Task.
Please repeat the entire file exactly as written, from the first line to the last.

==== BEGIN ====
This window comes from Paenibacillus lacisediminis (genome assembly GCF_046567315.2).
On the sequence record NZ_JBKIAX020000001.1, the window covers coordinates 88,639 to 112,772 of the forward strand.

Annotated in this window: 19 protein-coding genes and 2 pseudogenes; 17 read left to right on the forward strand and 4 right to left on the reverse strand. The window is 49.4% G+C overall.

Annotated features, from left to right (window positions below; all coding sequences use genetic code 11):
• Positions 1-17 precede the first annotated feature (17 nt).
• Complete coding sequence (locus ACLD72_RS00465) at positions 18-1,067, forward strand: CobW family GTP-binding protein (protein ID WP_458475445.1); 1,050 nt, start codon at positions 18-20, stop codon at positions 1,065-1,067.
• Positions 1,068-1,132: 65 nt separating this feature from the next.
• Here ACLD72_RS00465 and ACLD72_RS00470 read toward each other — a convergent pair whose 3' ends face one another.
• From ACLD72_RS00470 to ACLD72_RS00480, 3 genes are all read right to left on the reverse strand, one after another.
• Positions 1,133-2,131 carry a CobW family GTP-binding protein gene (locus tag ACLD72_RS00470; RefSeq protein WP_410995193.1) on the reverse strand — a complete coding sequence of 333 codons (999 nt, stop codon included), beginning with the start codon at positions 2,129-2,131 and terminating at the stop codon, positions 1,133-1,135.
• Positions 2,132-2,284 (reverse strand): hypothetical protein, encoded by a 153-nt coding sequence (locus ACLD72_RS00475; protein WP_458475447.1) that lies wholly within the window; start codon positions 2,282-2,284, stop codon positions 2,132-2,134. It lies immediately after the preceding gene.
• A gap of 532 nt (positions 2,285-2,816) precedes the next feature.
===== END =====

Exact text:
This window comes from Paenibacillus lacisediminis (genome assembly GCF_046567315.2).
On the sequence record NZ_JBKIAX020000001.1, the window covers coordinates 88,639 to 112,772 of the forward strand.

Annotated in this window: 19 protein-coding genes and 2 pseudogenes; 17 read left to right on the forward strand and 4 right to left on the reverse strand. The window is 49.4% G+C overall.

Annotated features, from left to right (window positions below; all coding sequences use genetic code 11):
• Positions 1-17 precede the first annotated feature (17 nt).
• Complete coding sequence (locus ACLD72_RS00465) at positions 18-1,067, forward strand: CobW family GTP-binding protein (protein ID WP_458475445.1); 1,050 nt, start codon at positions 18-20, stop codon at positions 1,065-1,067.
• Positions 1,068-1,132: 65 nt separating this feature from the next.
• Here ACLD72_RS00465 and ACLD72_RS00470 read toward each other — a convergent pair whose 3' ends face one another.
• From ACLD72_RS00470 to ACLD72_RS00480, 3 genes are all read right to left on the reverse strand, one after another.
• Positions 1,133-2,131 carry a CobW family GTP-binding protein gene (locus tag ACLD72_RS00470; RefSeq protein WP_410995193.1) on the reverse strand — a complete coding sequence of 333 codons (999 nt, stop codon included), beginning with the start codon at positions 2,129-2,131 and terminating at the stop codon, positions 1,133-1,135.
• Positions 2,132-2,284 (reverse strand): hypothetical protein, encoded by a 153-nt coding sequence (locus ACLD72_RS00475; protein WP_458475447.1) that lies wholly within the window; start codon positions 2,282-2,284, stop codon positions 2,132-2,134. It lies immediately after the preceding gene.
• A gap of 532 nt (positions 2,285-2,816) precedes the next feature.